G = Gasket Volume

CC = Combustion Chamber Volume

More Detail:

Static Compression Ratio = (Volume at BDC) / (Volume at TDC)

[ Aside: Volume stated in this equation above is the combustion chamber volume. ]


Volume at BDC = [ (Swept Volume + Cylinder Head Volume + Headgasket Volume (including piston to deck height) - Piston Dome Volume ]

Volume at TDC = [ Cylinder Head Volume + Headgasket Volume (including piston to deck height) - Piston Dome Volume ]

Swept Volume = [Pi x [Bore] ^2 x Stroke]/4000

Call the piston manufacturer for the aftermarket piston dome displacement spec.

See the specs in the tables below for the OEM pistons' dome volumes and cylinder head volumes.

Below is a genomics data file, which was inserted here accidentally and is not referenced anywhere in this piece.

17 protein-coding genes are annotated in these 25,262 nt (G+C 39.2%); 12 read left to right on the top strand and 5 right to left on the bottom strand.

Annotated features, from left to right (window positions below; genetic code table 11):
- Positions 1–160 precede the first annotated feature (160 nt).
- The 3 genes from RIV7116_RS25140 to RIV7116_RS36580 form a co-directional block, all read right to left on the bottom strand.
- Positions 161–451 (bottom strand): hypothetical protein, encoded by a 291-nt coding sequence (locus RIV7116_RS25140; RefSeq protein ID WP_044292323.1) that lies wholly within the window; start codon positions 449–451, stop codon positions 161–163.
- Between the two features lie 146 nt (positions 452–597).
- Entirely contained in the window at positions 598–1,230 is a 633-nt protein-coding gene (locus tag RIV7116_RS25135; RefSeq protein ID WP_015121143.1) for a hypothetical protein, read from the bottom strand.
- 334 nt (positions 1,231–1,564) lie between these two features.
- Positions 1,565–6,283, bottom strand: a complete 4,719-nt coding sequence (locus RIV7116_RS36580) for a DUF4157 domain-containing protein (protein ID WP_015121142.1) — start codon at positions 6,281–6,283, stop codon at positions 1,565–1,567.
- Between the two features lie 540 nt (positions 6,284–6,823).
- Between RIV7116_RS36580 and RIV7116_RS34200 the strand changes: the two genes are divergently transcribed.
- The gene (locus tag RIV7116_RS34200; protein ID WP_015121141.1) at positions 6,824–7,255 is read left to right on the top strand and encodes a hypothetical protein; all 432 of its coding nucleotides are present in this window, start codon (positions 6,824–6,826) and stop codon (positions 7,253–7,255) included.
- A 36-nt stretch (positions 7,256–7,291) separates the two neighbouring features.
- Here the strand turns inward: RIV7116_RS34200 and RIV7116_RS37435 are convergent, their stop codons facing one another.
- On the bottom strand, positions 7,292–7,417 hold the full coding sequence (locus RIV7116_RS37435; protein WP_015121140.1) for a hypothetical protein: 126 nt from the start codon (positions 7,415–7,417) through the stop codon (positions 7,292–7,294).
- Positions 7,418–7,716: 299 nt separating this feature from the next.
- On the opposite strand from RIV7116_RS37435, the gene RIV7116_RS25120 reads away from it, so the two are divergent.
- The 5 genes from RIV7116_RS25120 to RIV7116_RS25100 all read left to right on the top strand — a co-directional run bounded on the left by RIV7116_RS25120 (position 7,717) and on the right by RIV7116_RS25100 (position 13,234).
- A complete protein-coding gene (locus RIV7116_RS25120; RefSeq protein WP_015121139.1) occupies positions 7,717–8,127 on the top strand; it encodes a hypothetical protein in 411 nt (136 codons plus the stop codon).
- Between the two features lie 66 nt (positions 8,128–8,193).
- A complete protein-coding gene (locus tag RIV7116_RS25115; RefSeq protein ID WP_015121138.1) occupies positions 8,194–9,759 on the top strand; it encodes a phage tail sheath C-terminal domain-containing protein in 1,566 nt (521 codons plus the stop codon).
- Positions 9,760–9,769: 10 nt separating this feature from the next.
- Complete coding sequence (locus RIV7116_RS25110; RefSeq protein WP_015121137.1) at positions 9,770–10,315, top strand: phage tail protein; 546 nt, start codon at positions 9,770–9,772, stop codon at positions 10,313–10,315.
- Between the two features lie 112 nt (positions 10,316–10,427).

An Example:

B20 VTEC with 84.5 mm BORE and 89mm STROKE, RW pistons with a 7.45 cc Dome Height Volume, and B16A (PR3) head with 42.7 cc head volume, head gasket thickness of 0.029 in. and piston to deck height from the gasket as 0.005 in.

Swept Volume = [Pi x (84.5 mm )^2 x 89.0mm ] / 4000 = 499.1 cc

Endyn/Wiseco Rollerwave Piston Dome Volume = 7.45 cc

Cylinder Head Volume = 42.7 cc

Headgasket Volume (incl. piston to deck height) =
[ [ (84.5 mm / 2)^2 x pi x 0.864 mm] / 1000 ] = 4.85 cc

[ Aside - For the head gasket and piston-to-deck-height part of the calculation you must convert from inches to mm where 1 inch = 25.4 mm:

(0.029 in. + 0.005 in. ) x 25.4 mm per inch = 0.864 mm

cc stands for cubic centimeters where 1000 cc equals 1L of engine displacement or combustion chamber volume]


Static Compression Ratio = (Volume at BDC) / (Volume at TDC)

= [ 499.1 + 42.7 + 4.85 - 7.45 ] / [42.7 + 4.85 -7.45]